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Australia’s growing population underpins the property market

February 22, 2019

George Bougias
National Head of Research, Oliver Hume


2018 was an important year for the residential property market. The moderation in Australia’s largest property markets of Sydney and Melbourne, especially, provided a timely reminder that, like the economic cycle, the property cycle is as inevitable as the setting sun.


The year also provided a reminder that while the fundamentals of supply and demand still drive the property market, in the short and medium term, human emotion and market sentiment can exacerbate the natural ups and downs of the cycle.


An opportunity to refocus

The beginning of a new year provides the opportunity to reflect on the year just gone and think about the future. More specifically, this is perhaps the best time to think beyond short-term volatility and more about the medium and long-term future and health of the market which will be shaped, ultimately, by the underlying fundamentals of the property market.


Of all the factors that drive the supply and demand for property, population stands alone for its degree of influence. An invaluable and timely resource in this regard is the Australian Bureau of Statistics’ (ABS) most recent population projections (released in November 2018).


The population projections, which cover the period 2018 to 2066, contain several important insights.


This is because residential real estate is a long-term game, including especially for ‘buy and hold’ investors, and identifying and understanding current and emerging trends in population is one of the keys ways you can capitalise on strategic shifts in the market and capitalise on major opportunities.


The ABS projections are based on different assumptions about the future levels of fertility, mortality, overseas migration and internal migration.


The projections provide some important takeaways that anyone interested in property should know and understand.




Under a range of scenarios, Australia's estimated resident population (ERP) of over 24.6 million people (as at June 2017) could reach 30 million in 11 to 15 years (between the years 2029 and 2033). A further 10 million people (or approximately the equivalent of two cities the size of Melbourne) could be added to Australia’s population in the following decade (to 2043).


Further ahead, Australia's estimated resident population could grow to between 37 million and 49 million people by 2066. In the latter scenario this could mean Australia’s population almost doubles within the next half century.



Population growth is expected to remain generally strong in the medium and high growth scenarios modelled by the ABS while growth in the other scenario is still expected to remain stable. Population growth rates and key sources of population of growth are expected to differ over the various future periods.


For example, in the decade to June 2027, Australia's population is projected to increase by between 1.4%, 1.6% or 1.8% per annum.  This compares to the 1.7% per annum growth in the decade to June 2017.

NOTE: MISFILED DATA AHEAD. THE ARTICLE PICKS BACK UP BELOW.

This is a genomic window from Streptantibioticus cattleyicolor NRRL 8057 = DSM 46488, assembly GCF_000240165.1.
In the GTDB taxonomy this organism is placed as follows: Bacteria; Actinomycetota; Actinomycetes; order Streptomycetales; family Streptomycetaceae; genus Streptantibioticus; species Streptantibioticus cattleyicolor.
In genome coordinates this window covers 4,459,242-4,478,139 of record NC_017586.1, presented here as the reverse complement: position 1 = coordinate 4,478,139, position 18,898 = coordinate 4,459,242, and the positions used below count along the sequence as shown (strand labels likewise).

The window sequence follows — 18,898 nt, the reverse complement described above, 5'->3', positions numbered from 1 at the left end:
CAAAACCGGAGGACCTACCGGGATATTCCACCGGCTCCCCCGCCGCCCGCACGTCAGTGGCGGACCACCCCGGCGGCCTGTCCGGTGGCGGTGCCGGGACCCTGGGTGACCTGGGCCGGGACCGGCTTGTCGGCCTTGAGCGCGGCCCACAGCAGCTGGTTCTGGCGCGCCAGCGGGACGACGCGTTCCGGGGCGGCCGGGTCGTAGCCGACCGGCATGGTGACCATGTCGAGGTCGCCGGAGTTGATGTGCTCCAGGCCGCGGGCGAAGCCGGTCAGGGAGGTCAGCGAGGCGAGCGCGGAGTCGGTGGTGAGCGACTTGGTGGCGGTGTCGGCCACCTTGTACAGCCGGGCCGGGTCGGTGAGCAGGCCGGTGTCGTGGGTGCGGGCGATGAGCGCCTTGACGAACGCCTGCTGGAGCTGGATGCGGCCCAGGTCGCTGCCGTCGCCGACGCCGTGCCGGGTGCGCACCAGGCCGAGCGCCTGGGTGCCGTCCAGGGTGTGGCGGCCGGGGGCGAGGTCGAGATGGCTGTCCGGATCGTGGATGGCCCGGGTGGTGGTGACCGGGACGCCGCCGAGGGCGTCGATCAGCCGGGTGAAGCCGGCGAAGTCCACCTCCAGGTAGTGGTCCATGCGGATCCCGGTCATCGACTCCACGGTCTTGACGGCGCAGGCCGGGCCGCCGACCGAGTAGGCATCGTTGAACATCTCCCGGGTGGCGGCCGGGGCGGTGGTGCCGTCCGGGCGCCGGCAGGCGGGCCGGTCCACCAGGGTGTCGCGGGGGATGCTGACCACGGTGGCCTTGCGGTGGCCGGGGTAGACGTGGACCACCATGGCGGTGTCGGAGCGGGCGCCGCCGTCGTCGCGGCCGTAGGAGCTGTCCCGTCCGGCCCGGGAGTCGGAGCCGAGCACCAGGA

States and territories

New South Wales is expected to remain Australia’s largest state reaching a population of 10 million as early as 2033 potentially. By 2066 the population of NSW could reach almost 15 million people.


However, continuing recent trends, Victoria is expected to have the largest and fastest population increase. Under one scenario, Victoria's population (currently around 6.3 million people) could more than double by 2066 (growing faster than the national average) to exceed 14.5 million.


Queensland’s population could increase by 1 million people from June 2017 to reach 5.9 million people by 2027. By 2066 Queensland’s population could reach almost 10.5 million people.




Australia’s population is expected to be increasingly urbanised and the share of Australians living in capital cities could increase, over the medium-term, from 67% (2017) to 70% (2027).


The urbanisation trend is expected to be observed in all jurisdictions.  For example, Melbourne’s share of Victoria’s population could increase from 77% in 2017 to 85% in 2066.



Melbourne to be Australia’s largest city

Australia’s largest city could be Melbourne with the city’s population potentially exceeding that of Sydney, potentially, by 2031.


By 2066 Melbourne could have a population of between 12.2 million (more than double the current population) and 8.6 million people.


Sydney’s population could increase from 5.1 million (June 2017) to 11.2 million by 2066.


Outlook and Considerations

Despite the overwhelming short-term focus of the media and the constant demands for day to day analysis, it is important to remember that property is a long-term game.


While population projections and forecasts are never likely to be perfect, the ABS population projections are one of the best tools for seeing over the horizon into Australia’s future and understanding what may occur under different assumptions and scenarios.


So, what do the projections tell us?


In a nutshell, Australia is likely to continue enjoying stable, if not robust, population growth.


Overseas migration is likely to continue to play an important role in driving our population growth.


Our cities and towns will continue to experience the highest level of population growth as urbanisation, now a truly global phenomenon, also shapes our nation.


Above all, Australia’s population growth is likely to remain the key driver of our property markets creating many future opportunities.

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